What could flu season look like among COVID-19?

Health Services: If you have flu symptoms this year, let the CARES team know


Fernanda Camacho Hauser, Correspondent

With flu season upon us, The George-Anne spoke to health services’ medical director about how to stay safe during the flu season during a pandemic.

The ongoing pandemic has created a strain on the health system, and according to an email from Brian DeLoach, M.D., medical director of health services, “Flu season will place additional strain on the nation’s healthcare resources, which are already potentially scarce due to COVID.”

The focus of healthcare providers is to maintain adequate supplies of PPE (personal protective equipment) to be able to administer the flu vaccine while adhering to social distancing guidelines, according to DeLoach.

For those of us on-campus, this means that the flu shot will be available on a walk in basis in the Statesboro and Armstrong campuses health centers Monday through Friday.

Vaccines will also be available in local pharmacies like they do every flu season.

DeLoach clarified that getting the flu vaccine will not protect you from COVID-19, but instead works to reduce your chances of getting the flu.

“Getting a flu vaccine this fall will be more important than ever, not only to reduce your risk from flu but also to help conserve potentially scarce health care resources,” said DeLoach.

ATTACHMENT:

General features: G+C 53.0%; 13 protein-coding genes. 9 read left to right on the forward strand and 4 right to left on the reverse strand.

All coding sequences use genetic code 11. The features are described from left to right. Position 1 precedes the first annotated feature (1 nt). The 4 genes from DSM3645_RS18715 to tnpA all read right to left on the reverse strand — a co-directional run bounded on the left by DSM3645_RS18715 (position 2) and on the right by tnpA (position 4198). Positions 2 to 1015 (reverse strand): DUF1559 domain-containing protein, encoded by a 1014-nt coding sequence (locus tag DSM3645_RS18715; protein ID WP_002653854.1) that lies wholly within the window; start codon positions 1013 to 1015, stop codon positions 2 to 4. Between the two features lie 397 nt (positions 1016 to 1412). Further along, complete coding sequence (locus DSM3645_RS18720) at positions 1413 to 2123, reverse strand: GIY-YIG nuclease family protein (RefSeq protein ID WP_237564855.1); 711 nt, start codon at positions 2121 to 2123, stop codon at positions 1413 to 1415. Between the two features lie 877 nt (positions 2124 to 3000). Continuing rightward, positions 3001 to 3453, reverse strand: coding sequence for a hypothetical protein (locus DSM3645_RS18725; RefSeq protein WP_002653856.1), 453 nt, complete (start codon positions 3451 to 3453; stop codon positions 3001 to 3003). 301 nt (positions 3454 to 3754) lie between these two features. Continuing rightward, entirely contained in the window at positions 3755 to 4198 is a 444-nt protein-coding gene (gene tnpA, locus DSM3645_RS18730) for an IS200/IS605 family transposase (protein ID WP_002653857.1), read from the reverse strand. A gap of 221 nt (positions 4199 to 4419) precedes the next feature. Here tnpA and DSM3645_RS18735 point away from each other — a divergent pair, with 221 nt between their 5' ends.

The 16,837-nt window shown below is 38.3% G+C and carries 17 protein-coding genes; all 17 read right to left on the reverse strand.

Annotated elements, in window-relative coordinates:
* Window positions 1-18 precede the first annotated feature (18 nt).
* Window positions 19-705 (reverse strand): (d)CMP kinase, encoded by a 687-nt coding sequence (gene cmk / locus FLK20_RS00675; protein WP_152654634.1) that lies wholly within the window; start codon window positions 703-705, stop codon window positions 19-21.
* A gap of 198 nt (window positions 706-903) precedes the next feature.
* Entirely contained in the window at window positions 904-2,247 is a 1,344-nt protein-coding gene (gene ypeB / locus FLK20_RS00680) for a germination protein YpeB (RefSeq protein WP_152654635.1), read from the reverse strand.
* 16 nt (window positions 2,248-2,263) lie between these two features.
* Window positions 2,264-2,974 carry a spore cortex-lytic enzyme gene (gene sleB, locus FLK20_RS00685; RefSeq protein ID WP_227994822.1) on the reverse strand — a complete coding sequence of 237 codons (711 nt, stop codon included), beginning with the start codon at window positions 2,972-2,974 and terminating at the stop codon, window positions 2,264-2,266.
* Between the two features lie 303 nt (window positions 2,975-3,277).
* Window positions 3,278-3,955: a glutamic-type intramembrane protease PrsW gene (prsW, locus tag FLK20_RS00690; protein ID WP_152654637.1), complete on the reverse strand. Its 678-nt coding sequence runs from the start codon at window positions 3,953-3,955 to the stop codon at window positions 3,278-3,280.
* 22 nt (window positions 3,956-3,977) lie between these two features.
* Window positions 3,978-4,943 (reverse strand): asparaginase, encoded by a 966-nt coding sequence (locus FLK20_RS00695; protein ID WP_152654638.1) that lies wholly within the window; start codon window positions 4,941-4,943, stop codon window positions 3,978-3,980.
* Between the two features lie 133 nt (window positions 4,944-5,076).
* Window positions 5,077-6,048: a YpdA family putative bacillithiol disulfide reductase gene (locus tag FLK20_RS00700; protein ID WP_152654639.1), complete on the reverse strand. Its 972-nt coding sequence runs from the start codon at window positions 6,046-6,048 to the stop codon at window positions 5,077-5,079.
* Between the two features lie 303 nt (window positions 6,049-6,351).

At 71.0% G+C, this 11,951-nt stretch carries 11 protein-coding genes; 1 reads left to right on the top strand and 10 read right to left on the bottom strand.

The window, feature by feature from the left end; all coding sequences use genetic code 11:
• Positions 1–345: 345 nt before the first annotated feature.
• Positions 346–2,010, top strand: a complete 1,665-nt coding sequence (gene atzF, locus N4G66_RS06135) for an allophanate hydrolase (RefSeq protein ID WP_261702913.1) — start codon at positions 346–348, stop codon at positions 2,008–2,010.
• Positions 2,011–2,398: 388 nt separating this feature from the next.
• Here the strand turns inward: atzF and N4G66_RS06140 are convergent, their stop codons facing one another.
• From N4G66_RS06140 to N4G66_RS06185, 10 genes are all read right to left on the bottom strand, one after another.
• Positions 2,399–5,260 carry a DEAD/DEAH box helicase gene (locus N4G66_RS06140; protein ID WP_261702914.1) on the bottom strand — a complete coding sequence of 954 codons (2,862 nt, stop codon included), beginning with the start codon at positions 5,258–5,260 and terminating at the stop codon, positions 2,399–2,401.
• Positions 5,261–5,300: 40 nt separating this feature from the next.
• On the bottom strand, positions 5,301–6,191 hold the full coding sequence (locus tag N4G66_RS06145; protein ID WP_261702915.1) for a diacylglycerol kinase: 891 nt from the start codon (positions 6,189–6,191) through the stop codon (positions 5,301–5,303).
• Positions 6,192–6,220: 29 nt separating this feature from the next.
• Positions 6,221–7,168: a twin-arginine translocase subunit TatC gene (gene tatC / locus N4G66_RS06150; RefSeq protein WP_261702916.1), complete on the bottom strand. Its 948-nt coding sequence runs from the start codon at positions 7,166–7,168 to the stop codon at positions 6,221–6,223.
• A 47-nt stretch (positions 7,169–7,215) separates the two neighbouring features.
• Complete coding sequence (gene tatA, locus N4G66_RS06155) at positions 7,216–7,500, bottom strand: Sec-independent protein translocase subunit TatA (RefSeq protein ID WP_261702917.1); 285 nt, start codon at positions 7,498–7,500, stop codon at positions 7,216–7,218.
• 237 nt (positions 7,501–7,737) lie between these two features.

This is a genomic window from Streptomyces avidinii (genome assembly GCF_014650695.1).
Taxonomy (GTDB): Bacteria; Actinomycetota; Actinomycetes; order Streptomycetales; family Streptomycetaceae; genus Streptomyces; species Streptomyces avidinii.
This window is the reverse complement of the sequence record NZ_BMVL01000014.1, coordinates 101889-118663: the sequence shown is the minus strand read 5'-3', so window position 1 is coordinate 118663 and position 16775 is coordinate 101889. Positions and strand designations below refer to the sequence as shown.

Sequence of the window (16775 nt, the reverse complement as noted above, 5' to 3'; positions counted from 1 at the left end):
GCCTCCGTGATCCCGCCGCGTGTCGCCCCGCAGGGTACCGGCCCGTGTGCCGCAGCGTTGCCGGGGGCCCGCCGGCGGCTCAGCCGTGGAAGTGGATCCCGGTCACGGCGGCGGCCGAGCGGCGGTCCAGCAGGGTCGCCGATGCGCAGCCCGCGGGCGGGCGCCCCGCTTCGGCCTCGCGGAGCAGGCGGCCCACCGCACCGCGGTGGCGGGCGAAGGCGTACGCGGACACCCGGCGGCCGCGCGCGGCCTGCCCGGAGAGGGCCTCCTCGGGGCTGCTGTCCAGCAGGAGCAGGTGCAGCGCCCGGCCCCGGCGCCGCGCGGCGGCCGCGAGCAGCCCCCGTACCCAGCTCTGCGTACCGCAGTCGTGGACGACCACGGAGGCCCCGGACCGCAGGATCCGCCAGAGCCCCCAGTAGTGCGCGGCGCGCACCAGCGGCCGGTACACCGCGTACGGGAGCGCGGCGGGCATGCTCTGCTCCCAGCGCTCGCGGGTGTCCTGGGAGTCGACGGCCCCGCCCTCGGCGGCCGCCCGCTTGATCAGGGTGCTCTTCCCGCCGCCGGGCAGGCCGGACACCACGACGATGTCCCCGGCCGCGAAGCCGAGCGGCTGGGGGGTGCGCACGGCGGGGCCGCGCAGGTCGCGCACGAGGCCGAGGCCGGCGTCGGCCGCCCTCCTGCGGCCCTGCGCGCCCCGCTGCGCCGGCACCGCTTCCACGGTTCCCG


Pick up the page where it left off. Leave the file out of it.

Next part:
The campuses will continue to carry out their plans for COVID-19 when it comes to making appointments and seeing the appointments through.

“Students who have flu symptoms can use their online health portals to schedule appointments,” said DeLoach. “Because flu and COVID symptoms overlap, students should report any symptoms into the CARES team and should reach out to their health care provider for advice.”

When it comes to other precautions that should be taken this flu season of a Pandemic year are as following according to DeLoach:

  • Washing your hands frequently with soap and water or an alcohol-based hand sanitizer
  • Coughing or sneezing into your elbow
  • Socially distance and stay 6 feet apart from others
  • Frequently clean your household, work space, and other commonly used areas
  • Wear your facial coverings
  • Stay home when sick and avoid contact with other persons who are sick